Why are state’s prisons so full?

More people are imprisoned in Oklahoma than in all of Hong Kong, or Austria

In a recent United Nations survey, 39 of 50 participating countries reported prison populations of less than 25,000. In Oklahoma, which has the third-highest incarceration rate in the nation, about 26,000 are in prison.

“We have ridiculous sentence lengths for crimes,” said Oklahoma County Public Defender Bob Ravitz. “Instead of having moderate ranges that protect society and do what justice would require, we have ranges that allow everybody to get mad.”

 

In Oklahoma

•There are more than 60,000 people in Oklahoma’s correctional system, including about 28,000 on probation and nearly 5,000 on parole.

•While there are 644 white inmates per 100,000 population, there are 2,980 black inmates per 100,000 population, according to the Oklahoma Sentencing Commission.

•Accounting for 7 percent of the state’s population, blacks made up nearly 30 percent of the prison population.

•About 12 percent of all black males in Oklahoma from ages 25 to 29 were in prison or jail in 2006.

 

 

•The United States imprisons more people than any other industrialized country.

•The prison population grew by 25,000 last year, bringing it to almost 1.6 million, according to the Pew Research Center.

•One in every 99.1 adults is behind bars. For some groups, the numbers are higher.

•One in 36 adult Hispanic men is behind bars while one in 15 adult black men is behind bars.

•One in nine black men aged 20 to 34 are behind bars, based on Justice Department figures for 2006.

 

Are we too harsh?

“When we make these people felons, even the ones that do great on probation, when they come out, they are still convicted felons. It makes getting a job and doing well infinitely harder. Is it impossible? No. Is it impossible for some? Yes,” Ravitz said. “We put people in the system that a lot of states don’t put in the system in the felony category.”

In Oklahoma prisons, about 83 percent are there for nonviolent crimes — including about 10 percent on fraud and 10 percent on driving under the influence charges. Sentencing guidelines provide prosecutors with nearly unparalleled discretion — the range for a first-time possession of crack/cocaine is two to 10 years and first-time conviction for possession with intent to distribute is five years to life.

In 2004, the Oklahoma Sentencing Commission concluded many of these issues have likely contributed to the growing prison population and the growing disparity within that population. They made numerous recommendations. So far, none have been adopted, Ravitz said.

“It’s unfortunate but a lot of African Americans offend at higher rates than whites. That doesn’t mean the justice system is racially discriminatory,” said David Muhlhausen, senior policy analyst for The Heritage Foundation, a conservative public policy think tank. “Disparities exist because there are disparities in offending rates. If you want to really get to the disparity issue then some groups should look at offending less than others.”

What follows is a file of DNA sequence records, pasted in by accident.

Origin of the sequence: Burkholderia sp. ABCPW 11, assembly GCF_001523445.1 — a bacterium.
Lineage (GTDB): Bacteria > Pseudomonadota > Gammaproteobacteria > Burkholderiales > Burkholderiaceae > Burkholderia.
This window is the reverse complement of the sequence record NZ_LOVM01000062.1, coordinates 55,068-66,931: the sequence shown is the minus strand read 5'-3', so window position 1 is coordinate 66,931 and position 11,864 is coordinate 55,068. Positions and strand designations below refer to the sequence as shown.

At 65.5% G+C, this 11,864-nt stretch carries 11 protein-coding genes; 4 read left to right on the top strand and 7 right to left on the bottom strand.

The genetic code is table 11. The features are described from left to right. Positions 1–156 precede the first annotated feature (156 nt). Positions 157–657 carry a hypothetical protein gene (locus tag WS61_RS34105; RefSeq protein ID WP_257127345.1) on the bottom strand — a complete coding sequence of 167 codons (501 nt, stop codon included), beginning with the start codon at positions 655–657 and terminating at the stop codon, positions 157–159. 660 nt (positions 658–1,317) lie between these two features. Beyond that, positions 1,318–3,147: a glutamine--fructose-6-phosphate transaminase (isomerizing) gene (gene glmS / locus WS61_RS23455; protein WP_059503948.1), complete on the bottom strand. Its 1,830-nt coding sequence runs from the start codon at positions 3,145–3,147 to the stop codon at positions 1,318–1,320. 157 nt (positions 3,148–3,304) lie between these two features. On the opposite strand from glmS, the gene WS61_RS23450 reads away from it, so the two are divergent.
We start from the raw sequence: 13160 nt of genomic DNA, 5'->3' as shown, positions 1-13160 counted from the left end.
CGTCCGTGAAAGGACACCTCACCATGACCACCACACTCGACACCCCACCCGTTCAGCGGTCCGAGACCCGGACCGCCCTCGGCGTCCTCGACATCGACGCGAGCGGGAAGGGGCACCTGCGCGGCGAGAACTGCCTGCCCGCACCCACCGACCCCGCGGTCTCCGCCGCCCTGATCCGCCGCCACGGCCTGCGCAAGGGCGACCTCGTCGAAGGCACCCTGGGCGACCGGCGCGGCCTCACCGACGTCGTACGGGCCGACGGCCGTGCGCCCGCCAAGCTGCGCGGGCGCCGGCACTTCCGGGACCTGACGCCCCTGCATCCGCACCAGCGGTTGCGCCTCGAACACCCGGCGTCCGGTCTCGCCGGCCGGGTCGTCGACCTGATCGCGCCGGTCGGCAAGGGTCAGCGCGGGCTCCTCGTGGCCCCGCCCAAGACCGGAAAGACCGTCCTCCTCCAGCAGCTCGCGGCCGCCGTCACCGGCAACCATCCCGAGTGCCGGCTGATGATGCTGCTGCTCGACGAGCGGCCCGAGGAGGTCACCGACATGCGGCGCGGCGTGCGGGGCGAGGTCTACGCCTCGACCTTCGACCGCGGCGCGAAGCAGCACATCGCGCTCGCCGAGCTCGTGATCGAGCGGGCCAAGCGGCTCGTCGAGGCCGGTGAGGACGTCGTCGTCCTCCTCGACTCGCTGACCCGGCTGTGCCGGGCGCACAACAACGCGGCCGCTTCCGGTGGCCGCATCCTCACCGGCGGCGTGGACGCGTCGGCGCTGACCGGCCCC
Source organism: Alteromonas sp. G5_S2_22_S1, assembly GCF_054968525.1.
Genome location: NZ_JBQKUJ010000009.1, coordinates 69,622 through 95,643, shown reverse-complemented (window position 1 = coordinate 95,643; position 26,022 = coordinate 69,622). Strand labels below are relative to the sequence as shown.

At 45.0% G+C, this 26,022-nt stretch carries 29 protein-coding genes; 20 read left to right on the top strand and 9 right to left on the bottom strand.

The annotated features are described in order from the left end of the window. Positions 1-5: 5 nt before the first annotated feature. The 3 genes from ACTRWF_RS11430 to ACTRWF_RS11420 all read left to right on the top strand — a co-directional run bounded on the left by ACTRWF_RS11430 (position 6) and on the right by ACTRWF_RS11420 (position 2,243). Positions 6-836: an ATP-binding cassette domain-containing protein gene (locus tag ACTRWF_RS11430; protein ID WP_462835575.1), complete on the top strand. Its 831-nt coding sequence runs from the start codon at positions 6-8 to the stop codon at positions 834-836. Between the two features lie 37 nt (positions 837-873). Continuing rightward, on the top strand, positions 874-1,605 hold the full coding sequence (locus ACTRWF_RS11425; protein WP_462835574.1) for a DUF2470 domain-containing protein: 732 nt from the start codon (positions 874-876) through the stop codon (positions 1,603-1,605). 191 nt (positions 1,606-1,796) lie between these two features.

Muhlhausen agreed some states may rely too heavily on incarceration, and that the lack of minority district attorneys could pose problems.

He also advocated for uniformity in the drug sentencing codes, but he was critical of creating victims out of criminals.

“Unfortunately, many youth do not understand that dealing drugs is not a career. … It’s a cycle,” he said.

“But somehow saying that they are a victim because the criminal justice system is treating them badly simply does not hold.”

 

Biases in the system?

On the other side of the equation is University of Oklahoma Law Professor Cheryl Wattley.

“Imagine a teenager is stopped in a car on a joyride after stealing grandma’s car keys. If the kid is white, they might be told to the take the car home and give grandma back her keys. If the teenager is black, they will likely be booked for grand theft auto,” Wattley said.

“At every phase of the criminal justice system, you have judgment-based decisions, and when they are made cross culturally, those decisions tend to be harsher. … It’s not even a conscious consideration when they are making the decision, but it’s an insidious component in how we exercise judgment.”

“I absolutely believe there are biases within the criminal justice system,” she added.

Oklahoma Appellate Court Judge David Lewis is one of only a few black male judges. There are no black male district attorneys in the state. Black offenders are over-represented in nearly every level of the criminal justice system, with the exception of probation.

There they account for about 18 percent compared with white offenders at more than 60 percent.

“The numbers speak for themselves. But you can’t just look at the incarceration numbers. You must look at arrests. You must look at who gets charged for what crimes. You must look at sentences. You must look at probation. You must look at whether or not it’s a first offense,” Lewis said.

Some people would look at these numbers and say ‘obviously there is racism in the system,’ others would say ‘all this means is that black people are committing more crimes.’

“The dialogue and the debate, I think, needs to be somewhere in the middle,” he added

source: http://newsok.com/why-are-states-prisons-so-full/article/3248660

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